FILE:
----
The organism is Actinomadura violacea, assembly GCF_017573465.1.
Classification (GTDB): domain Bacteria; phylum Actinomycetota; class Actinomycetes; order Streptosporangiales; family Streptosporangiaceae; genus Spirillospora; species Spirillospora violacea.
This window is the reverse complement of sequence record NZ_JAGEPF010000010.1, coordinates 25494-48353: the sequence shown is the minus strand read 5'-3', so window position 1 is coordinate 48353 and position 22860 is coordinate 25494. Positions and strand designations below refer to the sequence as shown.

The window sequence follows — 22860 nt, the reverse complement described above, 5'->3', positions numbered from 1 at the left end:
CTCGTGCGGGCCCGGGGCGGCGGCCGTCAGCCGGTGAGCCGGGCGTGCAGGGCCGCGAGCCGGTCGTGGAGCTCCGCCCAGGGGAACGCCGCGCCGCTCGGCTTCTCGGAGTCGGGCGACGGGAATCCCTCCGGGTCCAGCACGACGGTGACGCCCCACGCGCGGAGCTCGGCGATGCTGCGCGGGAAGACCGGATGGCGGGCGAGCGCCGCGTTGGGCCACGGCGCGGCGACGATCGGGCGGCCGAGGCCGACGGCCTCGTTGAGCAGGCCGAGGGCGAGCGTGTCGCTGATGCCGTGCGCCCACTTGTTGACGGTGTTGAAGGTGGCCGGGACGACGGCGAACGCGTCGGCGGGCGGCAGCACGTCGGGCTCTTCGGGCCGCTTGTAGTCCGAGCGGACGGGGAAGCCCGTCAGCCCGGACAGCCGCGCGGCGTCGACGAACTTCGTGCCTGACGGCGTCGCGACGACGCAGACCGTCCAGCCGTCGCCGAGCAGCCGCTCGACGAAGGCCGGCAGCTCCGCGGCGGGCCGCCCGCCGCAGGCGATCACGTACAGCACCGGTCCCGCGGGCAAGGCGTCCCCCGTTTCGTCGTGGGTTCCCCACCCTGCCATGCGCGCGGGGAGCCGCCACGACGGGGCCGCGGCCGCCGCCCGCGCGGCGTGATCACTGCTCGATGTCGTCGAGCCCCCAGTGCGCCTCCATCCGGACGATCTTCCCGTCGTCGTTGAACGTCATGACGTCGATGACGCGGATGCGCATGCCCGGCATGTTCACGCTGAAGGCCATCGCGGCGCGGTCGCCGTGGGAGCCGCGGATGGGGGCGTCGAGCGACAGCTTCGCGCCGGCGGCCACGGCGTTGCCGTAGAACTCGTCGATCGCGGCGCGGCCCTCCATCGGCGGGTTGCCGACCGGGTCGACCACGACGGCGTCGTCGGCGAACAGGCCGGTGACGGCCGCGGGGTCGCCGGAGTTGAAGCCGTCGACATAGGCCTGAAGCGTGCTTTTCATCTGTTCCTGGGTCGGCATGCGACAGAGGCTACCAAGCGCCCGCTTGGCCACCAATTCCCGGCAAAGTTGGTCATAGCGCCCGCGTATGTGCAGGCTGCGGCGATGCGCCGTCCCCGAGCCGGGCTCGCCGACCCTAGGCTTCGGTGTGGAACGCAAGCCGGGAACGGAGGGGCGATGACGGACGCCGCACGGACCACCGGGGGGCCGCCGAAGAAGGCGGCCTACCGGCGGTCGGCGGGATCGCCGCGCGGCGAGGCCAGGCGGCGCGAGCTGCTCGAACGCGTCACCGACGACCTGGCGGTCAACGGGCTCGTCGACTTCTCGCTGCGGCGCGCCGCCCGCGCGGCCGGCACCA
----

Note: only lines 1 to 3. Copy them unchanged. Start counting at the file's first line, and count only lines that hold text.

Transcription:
The organism is Actinomadura violacea, assembly GCF_017573465.1.
Classification (GTDB): domain Bacteria; phylum Actinomycetota; class Actinomycetes; order Streptosporangiales; family Streptosporangiaceae; genus Spirillospora; species Spirillospora violacea.
This window is the reverse complement of sequence record NZ_JAGEPF010000010.1, coordinates 25494-48353: the sequence shown is the minus strand read 5'-3', so window position 1 is coordinate 48353 and position 22860 is coordinate 25494. Positions and strand designations below refer to the sequence as shown.